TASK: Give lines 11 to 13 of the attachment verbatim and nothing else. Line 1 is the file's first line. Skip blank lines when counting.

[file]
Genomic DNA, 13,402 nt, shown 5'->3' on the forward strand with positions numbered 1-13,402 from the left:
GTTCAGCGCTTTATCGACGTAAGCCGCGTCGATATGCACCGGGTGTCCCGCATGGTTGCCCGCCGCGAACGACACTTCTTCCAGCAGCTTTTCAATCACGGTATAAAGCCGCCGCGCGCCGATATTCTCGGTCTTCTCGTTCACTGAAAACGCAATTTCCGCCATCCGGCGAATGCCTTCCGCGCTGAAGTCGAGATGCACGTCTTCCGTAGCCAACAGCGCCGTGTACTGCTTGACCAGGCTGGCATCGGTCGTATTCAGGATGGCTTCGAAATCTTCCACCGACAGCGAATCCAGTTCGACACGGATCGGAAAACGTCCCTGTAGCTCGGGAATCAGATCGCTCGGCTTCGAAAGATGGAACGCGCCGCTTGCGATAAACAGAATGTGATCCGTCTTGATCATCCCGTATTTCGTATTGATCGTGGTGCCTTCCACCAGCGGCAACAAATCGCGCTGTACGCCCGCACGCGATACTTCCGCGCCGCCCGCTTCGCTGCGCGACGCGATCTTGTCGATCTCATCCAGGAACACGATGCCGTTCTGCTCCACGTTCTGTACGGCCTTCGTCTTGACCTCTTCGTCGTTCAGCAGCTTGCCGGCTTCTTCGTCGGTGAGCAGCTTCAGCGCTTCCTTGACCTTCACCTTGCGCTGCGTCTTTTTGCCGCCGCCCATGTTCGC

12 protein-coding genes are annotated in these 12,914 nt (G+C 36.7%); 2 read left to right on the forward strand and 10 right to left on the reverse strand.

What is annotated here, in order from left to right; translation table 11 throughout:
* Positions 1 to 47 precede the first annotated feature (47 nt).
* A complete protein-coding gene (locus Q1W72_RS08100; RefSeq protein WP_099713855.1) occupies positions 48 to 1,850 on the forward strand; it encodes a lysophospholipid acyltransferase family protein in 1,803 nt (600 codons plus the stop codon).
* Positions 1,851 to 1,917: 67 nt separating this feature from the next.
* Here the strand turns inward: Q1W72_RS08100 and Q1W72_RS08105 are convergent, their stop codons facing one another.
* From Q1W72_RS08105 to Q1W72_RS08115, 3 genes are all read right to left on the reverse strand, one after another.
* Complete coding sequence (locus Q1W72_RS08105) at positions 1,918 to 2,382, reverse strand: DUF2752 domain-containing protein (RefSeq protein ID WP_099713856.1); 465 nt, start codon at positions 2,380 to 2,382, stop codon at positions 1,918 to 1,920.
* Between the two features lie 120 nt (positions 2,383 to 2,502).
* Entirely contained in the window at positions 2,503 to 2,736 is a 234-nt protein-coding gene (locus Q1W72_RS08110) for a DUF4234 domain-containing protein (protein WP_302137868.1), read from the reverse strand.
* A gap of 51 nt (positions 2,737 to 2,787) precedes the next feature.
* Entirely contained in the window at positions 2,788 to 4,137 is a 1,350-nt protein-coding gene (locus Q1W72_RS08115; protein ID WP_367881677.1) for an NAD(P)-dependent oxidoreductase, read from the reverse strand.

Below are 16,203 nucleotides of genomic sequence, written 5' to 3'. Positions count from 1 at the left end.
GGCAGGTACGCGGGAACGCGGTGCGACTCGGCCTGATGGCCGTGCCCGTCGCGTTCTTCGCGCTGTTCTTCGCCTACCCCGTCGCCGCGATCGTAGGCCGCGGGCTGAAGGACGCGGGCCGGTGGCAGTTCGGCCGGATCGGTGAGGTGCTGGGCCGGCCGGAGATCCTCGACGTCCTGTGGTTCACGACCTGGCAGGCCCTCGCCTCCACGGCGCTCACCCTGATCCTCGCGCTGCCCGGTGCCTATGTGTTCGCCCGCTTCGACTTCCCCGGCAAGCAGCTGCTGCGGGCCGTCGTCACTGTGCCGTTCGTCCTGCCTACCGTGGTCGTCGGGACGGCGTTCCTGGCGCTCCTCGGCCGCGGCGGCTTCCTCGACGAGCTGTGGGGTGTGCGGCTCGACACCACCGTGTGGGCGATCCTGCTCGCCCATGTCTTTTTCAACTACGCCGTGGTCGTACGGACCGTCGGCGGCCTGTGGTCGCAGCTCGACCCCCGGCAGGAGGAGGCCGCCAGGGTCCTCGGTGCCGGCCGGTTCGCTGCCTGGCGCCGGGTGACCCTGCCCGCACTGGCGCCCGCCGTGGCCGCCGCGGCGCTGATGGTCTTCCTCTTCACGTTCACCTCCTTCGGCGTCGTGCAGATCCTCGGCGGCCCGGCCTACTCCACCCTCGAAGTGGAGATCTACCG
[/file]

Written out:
* Between the two features lie 120 nt (positions 2,383 to 2,502).
* Entirely contained in the window at positions 2,503 to 2,736 is a 234-nt protein-coding gene (locus Q1W72_RS08110) for a DUF4234 domain-containing protein (protein WP_302137868.1), read from the reverse strand.
* A gap of 51 nt (positions 2,737 to 2,787) precedes the next feature.